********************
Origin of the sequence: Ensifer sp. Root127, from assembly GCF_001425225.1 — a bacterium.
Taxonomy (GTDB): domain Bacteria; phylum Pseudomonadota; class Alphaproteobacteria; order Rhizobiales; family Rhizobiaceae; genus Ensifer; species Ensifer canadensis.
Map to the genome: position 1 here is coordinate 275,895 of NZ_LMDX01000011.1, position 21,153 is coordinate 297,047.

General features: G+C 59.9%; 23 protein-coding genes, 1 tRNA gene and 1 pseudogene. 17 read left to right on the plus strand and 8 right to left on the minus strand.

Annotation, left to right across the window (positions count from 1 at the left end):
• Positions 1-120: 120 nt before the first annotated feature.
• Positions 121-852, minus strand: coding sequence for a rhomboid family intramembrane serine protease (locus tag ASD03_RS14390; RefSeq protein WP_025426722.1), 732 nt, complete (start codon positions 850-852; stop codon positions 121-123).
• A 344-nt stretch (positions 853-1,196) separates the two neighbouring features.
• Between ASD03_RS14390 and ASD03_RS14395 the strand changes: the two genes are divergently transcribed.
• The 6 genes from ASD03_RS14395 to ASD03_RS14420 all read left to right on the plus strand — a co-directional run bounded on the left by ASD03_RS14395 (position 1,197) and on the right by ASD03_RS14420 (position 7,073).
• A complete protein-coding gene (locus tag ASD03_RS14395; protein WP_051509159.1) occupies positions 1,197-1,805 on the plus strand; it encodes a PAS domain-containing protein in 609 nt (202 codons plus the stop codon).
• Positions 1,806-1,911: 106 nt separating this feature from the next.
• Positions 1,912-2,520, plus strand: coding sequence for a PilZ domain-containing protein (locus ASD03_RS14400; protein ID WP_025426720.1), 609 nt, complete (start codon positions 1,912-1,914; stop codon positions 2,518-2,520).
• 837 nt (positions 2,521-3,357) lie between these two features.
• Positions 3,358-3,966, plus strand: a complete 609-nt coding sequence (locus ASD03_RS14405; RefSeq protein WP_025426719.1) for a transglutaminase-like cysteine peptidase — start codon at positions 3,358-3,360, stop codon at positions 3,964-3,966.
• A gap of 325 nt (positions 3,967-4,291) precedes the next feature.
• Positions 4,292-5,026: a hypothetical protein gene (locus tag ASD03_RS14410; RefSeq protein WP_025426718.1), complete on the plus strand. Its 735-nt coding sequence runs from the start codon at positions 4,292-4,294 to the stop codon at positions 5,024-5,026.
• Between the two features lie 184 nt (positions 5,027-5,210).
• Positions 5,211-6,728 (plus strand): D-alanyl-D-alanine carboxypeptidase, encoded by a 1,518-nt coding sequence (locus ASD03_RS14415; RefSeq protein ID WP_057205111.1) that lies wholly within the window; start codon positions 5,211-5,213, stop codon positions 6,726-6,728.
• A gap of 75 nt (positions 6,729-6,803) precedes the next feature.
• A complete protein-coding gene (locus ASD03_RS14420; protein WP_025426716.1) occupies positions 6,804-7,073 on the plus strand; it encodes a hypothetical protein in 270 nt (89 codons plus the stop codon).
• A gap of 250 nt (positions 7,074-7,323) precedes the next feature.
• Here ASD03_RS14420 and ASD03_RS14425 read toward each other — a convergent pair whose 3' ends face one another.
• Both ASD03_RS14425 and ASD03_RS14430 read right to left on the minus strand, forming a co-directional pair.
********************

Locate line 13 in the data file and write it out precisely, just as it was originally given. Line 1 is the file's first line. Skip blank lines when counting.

• Positions 1,912-2,520, plus strand: coding sequence for a PilZ domain-containing protein (locus ASD03_RS14400; protein ID WP_025426720.1), 609 nt, complete (start codon positions 1,912-1,914; stop codon positions 2,518-2,520).